Andreu: Armstrong just doesn't get it
One of Lance Armstrong's biggest critics dismissed the former cyclist's public show of contrition, labelling him "delusional".
Betsy Andreu, the wife of Armstrong's former team-mate, Frankie, who testified he had admitted to doping in a hospital in 1996 and was subsequently labelled "crazy" by the Texan, said he does not understand "the magnitude of what he's done".
In the second part of Armstrong's interview with Oprah Winfrey, he was tearful when addressing the fact his 13-year-old son Max defended him. But he also spoke of lost earnings through sponsorship totalling £75million. Andreu was unimpressed, telling CNN: "Boohoo. He's not getting it."
She added: "What about Greg LeMond's bike company that was completely destroyed? It doesn't make sense. What about Scott Mercier not having a career? Christophe Bassons not having a career? Other guys who didn't want to do what he wanted them to do not having a career?
"You can't put a price on opportunity lost and we're not even talking millions of dollars, we're just talking about people who just want to make a living so they can pay a mortgage and save some money after."
Three-time Tour de France winner LeMond's company LeMond cycles fell into dispute with distributors Trek, Armstrong's sponsors, after he spoke out publicly against doping. Bassons and Mercier were effectively forced out of cycling because they refused to dope.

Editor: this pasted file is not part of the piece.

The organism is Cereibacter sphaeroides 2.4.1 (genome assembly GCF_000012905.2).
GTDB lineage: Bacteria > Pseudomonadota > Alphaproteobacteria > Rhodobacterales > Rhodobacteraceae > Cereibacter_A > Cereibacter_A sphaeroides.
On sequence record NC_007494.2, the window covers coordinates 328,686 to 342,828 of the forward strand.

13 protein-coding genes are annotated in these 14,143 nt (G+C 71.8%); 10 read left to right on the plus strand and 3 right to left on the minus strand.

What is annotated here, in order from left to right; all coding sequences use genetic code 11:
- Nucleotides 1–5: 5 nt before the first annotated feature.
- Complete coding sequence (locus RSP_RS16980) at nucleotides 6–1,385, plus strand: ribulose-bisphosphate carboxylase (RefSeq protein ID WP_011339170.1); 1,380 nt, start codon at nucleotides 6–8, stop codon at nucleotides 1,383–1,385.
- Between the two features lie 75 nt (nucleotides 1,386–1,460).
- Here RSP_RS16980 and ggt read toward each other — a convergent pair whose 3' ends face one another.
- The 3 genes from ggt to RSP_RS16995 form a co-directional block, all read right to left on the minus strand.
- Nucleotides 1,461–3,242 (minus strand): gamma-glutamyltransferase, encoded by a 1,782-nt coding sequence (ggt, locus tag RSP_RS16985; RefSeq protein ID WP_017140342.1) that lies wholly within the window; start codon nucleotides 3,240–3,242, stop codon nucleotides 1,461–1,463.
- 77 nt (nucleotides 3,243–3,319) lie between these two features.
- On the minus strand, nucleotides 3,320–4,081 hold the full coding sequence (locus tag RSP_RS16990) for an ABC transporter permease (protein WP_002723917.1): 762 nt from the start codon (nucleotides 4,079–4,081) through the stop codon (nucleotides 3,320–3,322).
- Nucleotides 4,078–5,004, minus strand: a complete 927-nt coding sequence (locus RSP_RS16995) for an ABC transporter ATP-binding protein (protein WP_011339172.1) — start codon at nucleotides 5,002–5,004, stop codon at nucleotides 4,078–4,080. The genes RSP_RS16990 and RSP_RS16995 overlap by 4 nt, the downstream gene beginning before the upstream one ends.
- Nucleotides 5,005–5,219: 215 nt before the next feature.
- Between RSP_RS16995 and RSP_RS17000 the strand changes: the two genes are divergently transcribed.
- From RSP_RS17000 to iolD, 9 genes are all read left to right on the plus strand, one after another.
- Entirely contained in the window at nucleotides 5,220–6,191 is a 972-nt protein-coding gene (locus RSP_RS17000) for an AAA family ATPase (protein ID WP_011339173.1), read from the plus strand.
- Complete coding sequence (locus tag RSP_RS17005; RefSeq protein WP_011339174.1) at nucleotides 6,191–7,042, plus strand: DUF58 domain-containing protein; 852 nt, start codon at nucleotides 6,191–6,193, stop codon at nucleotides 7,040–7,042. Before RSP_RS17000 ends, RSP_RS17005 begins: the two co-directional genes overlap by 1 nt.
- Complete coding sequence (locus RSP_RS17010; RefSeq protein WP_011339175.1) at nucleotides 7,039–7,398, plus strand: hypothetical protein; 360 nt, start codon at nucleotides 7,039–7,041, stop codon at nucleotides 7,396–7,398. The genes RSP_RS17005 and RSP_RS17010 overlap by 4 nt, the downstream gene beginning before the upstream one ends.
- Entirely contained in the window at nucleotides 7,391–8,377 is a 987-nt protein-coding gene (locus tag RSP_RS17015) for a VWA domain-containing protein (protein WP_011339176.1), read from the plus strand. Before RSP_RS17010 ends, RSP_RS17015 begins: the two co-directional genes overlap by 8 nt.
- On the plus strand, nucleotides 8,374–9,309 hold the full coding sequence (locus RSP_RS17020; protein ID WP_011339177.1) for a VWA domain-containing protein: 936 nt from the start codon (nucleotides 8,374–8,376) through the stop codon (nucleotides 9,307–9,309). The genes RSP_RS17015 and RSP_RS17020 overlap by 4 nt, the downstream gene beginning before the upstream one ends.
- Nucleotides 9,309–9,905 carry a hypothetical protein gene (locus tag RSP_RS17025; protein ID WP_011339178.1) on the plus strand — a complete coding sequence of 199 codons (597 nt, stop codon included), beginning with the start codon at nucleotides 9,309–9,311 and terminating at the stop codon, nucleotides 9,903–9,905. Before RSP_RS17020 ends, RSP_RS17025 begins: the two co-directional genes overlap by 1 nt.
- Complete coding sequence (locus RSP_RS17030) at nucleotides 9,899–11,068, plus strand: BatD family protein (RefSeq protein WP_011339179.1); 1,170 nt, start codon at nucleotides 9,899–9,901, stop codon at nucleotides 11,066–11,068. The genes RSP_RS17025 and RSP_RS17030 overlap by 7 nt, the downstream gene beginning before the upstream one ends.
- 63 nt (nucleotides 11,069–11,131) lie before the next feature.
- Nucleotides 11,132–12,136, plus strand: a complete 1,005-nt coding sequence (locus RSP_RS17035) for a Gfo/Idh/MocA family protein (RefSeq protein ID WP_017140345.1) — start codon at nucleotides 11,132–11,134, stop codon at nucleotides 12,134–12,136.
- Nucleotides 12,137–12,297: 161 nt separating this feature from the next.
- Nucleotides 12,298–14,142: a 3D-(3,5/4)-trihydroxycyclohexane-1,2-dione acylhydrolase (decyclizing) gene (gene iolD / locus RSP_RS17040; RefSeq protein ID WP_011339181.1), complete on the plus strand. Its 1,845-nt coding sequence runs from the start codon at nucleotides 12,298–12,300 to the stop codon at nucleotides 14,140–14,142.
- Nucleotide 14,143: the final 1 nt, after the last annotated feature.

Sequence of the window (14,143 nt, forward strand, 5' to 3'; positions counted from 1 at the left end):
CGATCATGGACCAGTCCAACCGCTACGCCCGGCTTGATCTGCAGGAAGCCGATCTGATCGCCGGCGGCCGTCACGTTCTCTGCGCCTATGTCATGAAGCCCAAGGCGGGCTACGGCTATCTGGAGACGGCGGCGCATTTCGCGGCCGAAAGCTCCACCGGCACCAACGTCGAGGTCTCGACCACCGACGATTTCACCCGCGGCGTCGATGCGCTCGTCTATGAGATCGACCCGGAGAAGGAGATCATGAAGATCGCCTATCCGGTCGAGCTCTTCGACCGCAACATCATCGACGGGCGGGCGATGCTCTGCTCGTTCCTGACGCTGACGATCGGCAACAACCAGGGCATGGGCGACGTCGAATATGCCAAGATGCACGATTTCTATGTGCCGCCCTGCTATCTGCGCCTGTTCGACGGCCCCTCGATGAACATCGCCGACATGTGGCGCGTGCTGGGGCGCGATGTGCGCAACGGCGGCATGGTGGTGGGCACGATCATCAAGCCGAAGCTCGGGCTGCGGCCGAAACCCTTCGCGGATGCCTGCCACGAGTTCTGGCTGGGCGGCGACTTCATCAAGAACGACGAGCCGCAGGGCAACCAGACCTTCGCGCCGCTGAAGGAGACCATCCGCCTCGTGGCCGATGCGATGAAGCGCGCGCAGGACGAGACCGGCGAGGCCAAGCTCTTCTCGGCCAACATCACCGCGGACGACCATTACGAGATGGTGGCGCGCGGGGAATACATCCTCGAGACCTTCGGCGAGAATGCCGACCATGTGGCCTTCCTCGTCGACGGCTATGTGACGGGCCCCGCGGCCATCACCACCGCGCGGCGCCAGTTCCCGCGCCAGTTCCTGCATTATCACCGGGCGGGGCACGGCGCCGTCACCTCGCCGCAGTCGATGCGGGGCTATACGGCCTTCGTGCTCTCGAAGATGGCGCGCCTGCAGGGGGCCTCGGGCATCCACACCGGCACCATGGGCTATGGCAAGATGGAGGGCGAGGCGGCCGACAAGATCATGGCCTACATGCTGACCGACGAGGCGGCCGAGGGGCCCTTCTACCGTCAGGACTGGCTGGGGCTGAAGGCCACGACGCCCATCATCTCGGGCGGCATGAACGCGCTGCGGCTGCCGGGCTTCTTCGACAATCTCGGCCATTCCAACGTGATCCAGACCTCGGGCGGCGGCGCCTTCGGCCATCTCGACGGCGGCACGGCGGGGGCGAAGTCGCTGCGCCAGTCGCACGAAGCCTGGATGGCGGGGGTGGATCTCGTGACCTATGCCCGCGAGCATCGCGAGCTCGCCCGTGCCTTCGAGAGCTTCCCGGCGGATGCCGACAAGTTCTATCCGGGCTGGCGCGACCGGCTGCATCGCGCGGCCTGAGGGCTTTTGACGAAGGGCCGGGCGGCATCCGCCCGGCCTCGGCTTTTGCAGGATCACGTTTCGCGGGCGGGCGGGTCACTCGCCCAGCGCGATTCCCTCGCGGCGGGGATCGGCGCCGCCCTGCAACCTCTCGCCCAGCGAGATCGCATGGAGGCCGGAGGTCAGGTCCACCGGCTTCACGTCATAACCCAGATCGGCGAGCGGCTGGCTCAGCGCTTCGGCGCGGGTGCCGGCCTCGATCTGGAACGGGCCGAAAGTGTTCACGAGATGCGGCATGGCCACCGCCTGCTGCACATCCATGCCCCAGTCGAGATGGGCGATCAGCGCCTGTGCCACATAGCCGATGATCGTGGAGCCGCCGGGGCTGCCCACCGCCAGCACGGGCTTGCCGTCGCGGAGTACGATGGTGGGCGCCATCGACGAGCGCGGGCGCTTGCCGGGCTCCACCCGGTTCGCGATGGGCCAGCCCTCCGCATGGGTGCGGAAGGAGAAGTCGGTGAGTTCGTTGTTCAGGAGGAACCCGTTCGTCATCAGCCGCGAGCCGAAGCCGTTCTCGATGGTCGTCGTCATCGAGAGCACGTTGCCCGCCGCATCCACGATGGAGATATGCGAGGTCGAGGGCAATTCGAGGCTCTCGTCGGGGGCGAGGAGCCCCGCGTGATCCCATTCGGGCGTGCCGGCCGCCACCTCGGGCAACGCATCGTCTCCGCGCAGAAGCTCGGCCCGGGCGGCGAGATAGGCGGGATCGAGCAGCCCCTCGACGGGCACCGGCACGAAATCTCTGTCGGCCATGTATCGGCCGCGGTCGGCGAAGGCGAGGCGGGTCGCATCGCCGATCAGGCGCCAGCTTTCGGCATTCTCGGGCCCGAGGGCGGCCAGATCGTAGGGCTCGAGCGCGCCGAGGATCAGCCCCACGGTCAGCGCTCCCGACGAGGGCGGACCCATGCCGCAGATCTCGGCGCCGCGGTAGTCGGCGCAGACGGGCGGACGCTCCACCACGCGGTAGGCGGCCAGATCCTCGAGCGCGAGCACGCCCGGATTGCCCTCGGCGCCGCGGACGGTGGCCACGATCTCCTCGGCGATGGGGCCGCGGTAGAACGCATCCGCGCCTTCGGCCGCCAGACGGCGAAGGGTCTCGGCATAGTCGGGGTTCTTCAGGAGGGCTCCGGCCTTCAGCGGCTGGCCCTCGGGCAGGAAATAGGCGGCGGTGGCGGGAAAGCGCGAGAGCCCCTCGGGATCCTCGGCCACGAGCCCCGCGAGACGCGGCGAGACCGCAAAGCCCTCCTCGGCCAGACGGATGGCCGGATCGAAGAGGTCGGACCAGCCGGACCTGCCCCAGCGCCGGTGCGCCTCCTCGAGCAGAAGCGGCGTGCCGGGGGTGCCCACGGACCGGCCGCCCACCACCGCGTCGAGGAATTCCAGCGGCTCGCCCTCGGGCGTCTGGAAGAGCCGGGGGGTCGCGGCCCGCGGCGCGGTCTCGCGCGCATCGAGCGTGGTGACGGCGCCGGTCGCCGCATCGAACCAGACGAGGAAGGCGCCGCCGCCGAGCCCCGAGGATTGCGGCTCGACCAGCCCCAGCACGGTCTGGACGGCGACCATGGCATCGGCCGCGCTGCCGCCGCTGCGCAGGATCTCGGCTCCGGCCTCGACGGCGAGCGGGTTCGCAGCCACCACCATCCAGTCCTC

Andreu continued: "So many people in the saga have been hurt. Greg LeMond for example, [Armstrong's] children, people who defended him. He hurt the sport of cycling. He caused it irreparable damage. I hope that he will testify to USADA and tell the truth, and the right thing can be done.
"It can't be underestimated how much he has hurt people and I don't think he really understands the emotional toll, the mental toll, the financial toll. But he has to pay the price, some way, somehow. In a way I don't think he understands the magnitude of what he's done. He's trying to reason this out. He's just not being logical. I think he's being a little delusional."
Michele Verroken, former director of ethics at UK Sport, told BBC Breakfast she believes a life ban is an "absolutely appropriate'' punishment for Armstrong.
"Let's not forget this was calculated, sophisticated, in its way of getting round the testing programme, so sometimes it's important to say 'enough is enough', and a life ban should be applied,'' she said.
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